Where is the demand of our state legislators to pass laws (as many other states have done) limiting corporate political campaign contributions in state and local elections?

    Wouldn’t that be a decent first step in knocking down some of the excessive power wielded by Virginia’s biggest carbon polluter?

    http://vasierraclub.org/2013/02/epa-report-shows-dominion-is-virginias-biggest-carbon-polluter/

  10. I am writing my own book (which may never see the light of day) entitled Why we Hate the Oil Companies (Really). Mine is a take-off on John Hofmeister’s prior book of the same title, which has been criticized for not clearly explaining some Americans really hate the oil (and gas) companies.

    My hypothesis is that the climate change debate in America is really a political “war” against the U.S. fossil fuel industry, and maybe even the entire chemical industry, for many reasons other than, or in addition to, climate change.

    I have concerns that this “war” may not be leading to a stronger America. However, whatever approach leads to a strong America, is the correct approach.

  11. re: scientists and computer models. No model every built is dead on 100% accurate as evidenced by the ones used for hurricanes.. tornadoes, volcanoes , earthquakes, and ozone holes.

    but the point is when a strong majority of scientists say a hurricane is going to hit – we spend millions on evacuation.. we evacuate towns when they say an earthquake or volcano may blow.. we explain weather with El Nino. We spend billions of dollars to remove CFCs..

    we do this –

    re: pollution – Don – none of the deniers -not one of them are suggested scaling back and dealing only with pollution.. not one

    we now deny it all.. it’s called a total scam by the deniers.. they ignore the pollution issue all together.

    there’s a reason why. these are the same folks who argued against pollution restriction in prior history.

    they opposed the EPA and pollution restrictions – they argued that it would seriously damage the economy. these folks are no where to be found when we talk about superfund sites either.. or kepone in the James or for that
    matter mercury in sufficient quantity in rivers and water bodies to merit warnings against eating the fish.

    so the deniers come from a long line of pollution deniers also.

    and NO.. I do NOT “hate” DOminion or the oil companies or any of the fossil fuel folks – they provide what has given us civilization in large part – but that does not relieve any of them and any of us from being stupid about impacts.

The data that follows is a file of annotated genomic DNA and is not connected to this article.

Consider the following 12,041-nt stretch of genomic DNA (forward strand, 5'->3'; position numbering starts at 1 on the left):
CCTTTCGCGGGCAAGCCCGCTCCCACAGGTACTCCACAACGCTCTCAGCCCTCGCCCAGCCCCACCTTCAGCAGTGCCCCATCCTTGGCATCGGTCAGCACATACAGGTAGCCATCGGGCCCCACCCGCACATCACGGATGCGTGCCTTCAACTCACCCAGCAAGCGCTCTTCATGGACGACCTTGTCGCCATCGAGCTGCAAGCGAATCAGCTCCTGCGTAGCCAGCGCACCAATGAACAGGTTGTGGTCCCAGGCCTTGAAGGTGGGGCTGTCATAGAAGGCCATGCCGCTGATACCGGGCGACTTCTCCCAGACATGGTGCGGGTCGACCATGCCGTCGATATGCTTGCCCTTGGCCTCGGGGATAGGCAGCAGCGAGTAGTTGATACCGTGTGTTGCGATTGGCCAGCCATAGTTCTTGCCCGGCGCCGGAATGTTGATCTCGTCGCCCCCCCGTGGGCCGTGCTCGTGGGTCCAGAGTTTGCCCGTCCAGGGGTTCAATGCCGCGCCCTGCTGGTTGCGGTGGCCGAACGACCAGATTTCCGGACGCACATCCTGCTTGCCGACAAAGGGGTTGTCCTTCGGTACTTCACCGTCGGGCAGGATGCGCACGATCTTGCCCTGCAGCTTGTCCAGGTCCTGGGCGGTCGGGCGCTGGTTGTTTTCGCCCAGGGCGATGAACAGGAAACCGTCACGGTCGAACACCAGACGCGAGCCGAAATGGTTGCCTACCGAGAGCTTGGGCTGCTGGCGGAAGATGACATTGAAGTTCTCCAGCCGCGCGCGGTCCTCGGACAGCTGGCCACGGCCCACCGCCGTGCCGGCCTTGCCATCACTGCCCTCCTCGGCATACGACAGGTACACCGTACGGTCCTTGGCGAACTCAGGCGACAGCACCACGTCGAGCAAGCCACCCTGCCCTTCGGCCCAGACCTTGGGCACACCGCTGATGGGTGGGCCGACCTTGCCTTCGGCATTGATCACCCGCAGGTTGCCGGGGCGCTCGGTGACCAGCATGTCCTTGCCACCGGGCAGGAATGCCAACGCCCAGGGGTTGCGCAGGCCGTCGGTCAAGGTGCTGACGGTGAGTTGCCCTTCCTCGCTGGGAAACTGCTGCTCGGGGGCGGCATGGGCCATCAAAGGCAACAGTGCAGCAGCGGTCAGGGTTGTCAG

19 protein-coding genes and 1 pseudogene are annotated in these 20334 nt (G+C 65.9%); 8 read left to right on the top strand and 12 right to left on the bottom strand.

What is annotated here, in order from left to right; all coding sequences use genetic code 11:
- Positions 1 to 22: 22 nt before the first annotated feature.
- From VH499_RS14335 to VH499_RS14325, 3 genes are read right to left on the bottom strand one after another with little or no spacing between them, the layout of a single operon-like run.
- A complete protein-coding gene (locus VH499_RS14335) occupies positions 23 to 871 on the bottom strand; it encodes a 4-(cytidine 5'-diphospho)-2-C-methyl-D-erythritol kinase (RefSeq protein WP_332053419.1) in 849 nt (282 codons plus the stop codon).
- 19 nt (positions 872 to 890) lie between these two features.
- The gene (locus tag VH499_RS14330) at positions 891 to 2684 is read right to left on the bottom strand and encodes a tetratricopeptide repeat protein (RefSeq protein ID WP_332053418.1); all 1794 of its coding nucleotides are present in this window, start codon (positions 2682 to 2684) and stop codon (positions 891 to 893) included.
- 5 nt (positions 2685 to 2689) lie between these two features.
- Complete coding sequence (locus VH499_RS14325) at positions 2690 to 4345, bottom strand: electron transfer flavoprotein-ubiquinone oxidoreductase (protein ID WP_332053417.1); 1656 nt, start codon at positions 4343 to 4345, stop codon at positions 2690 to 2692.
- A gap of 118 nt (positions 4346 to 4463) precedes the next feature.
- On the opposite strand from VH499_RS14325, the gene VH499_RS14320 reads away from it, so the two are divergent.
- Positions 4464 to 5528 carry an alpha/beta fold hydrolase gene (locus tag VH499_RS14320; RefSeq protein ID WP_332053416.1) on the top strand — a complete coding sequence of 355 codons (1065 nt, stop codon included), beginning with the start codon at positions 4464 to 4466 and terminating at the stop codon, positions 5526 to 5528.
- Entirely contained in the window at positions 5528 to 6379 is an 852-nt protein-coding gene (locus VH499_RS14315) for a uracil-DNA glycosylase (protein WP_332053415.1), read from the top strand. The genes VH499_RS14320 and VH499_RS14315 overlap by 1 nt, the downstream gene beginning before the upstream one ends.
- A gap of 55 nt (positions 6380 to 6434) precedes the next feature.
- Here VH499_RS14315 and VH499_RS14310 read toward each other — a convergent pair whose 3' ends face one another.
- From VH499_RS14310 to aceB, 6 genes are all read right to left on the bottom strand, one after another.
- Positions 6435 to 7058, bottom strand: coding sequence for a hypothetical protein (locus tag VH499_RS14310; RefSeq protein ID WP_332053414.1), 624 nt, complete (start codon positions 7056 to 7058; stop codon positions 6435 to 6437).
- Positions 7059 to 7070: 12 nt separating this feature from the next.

Conservation – saves money and it saves pollution impacts. If we had to burn coal or oil at our homes to power our homes – we’d be choking and dying.. no question.. so we hide it.. we pretend when we put it up a smokestack 100 miles from where we live , it has no impacts – despite ample evidence to the contrary.

    when the EPA says thousands of people are sickened and even die from coal pollution – where are the deniers? they’re AWOL. They simply deny it.

    The movie that Peter writes about – identifies may of the “deniers” and guess what – you can count on one hand – the number of them who are legitimate credentialed scientists – much less climate scientists much less climate scientists who do not get money from the industries opposed to regulation.

    it’s only a “hoax” if you want to be willfully ignorant.. and we seem to have lots of folks willing to be that way these days – and it’s not just about this – there are “other” conspiracies also…

  12. The FCC’s net neutrality order properly chastises Verizon and others for arguing the opposite position several years ago. The switch in position goes to credibility.

    40 years ago, “climate scientists” argued the globe was cooling rapidly and heading for a new ice age. Why doesn’t the switch in position go to credibility? It would if I were taking a deposition.

    I think it is possible carbon emissions are affecting the climate. And affordable and renewable energy makes sense. But I struggle with the 180 degree switch in position in 40 years, along with the lack of explanation of the much warmer middle ages and the much cooler renaissance – both of which happened sans carbon emissions. If other factors beyond carbon can change climate earlier, why can’t they do so today?

    Uncle Sam just pulled back its warning against eating foods with cholesterol. Why are we so damn sure we know the cause of changes in temperature? Could it be because federal funding is involved?

    I’d have more faith in the concept of global warming if scientists were challenging themselves and their findings, instead of everyone nodding. As the Science Channel says “Challenge everything.”